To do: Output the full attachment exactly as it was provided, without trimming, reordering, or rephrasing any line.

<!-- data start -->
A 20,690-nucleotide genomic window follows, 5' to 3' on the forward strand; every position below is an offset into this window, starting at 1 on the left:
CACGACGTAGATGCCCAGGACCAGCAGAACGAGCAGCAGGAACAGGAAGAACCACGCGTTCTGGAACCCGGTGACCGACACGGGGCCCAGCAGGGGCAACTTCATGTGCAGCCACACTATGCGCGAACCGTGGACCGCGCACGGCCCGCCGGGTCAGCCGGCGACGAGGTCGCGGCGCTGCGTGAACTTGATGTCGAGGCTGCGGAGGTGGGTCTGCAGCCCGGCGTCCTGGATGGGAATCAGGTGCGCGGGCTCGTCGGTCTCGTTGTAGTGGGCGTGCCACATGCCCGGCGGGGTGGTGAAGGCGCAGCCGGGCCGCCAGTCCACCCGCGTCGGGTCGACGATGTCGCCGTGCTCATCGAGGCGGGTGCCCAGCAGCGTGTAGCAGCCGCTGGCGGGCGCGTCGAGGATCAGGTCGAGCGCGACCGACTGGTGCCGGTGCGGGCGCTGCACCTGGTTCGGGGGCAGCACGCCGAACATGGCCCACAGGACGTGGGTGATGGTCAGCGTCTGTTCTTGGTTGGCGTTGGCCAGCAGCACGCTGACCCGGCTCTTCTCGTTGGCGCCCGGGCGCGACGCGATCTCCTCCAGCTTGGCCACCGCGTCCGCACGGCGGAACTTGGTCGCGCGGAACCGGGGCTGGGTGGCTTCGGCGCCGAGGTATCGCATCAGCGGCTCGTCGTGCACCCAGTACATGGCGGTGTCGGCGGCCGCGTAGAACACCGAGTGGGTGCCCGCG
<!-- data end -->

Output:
A 20,690-nucleotide genomic window follows, 5' to 3' on the forward strand; every position below is an offset into this window, starting at 1 on the left:
CACGACGTAGATGCCCAGGACCAGCAGAACGAGCAGCAGGAACAGGAAGAACCACGCGTTCTGGAACCCGGTGACCGACACGGGGCCCAGCAGGGGCAACTTCATGTGCAGCCACACTATGCGCGAACCGTGGACCGCGCACGGCCCGCCGGGTCAGCCGGCGACGAGGTCGCGGCGCTGCGTGAACTTGATGTCGAGGCTGCGGAGGTGGGTCTGCAGCCCGGCGTCCTGGATGGGAATCAGGTGCGCGGGCTCGTCGGTCTCGTTGTAGTGGGCGTGCCACATGCCCGGCGGGGTGGTGAAGGCGCAGCCGGGCCGCCAGTCCACCCGCGTCGGGTCGACGATGTCGCCGTGCTCATCGAGGCGGGTGCCCAGCAGCGTGTAGCAGCCGCTGGCGGGCGCGTCGAGGATCAGGTCGAGCGCGACCGACTGGTGCCGGTGCGGGCGCTGCACCTGGTTCGGGGGCAGCACGCCGAACATGGCCCACAGGACGTGGGTGATGGTCAGCGTCTGTTCTTGGTTGGCGTTGGCCAGCAGCACGCTGACCCGGCTCTTCTCGTTGGCGCCCGGGCGCGACGCGATCTCCTCCAGCTTGGCCACCGCGTCCGCACGGCGGAACTTGGTCGCGCGGAACCGGGGCTGGGTGGCTTCGGCGCCGAGGTATCGCATCAGCGGCTCGTCGTGCACCCAGTACATGGCGGTGTCGGCGGCCGCGTAGAACACCGAGTGGGTGCCCGCG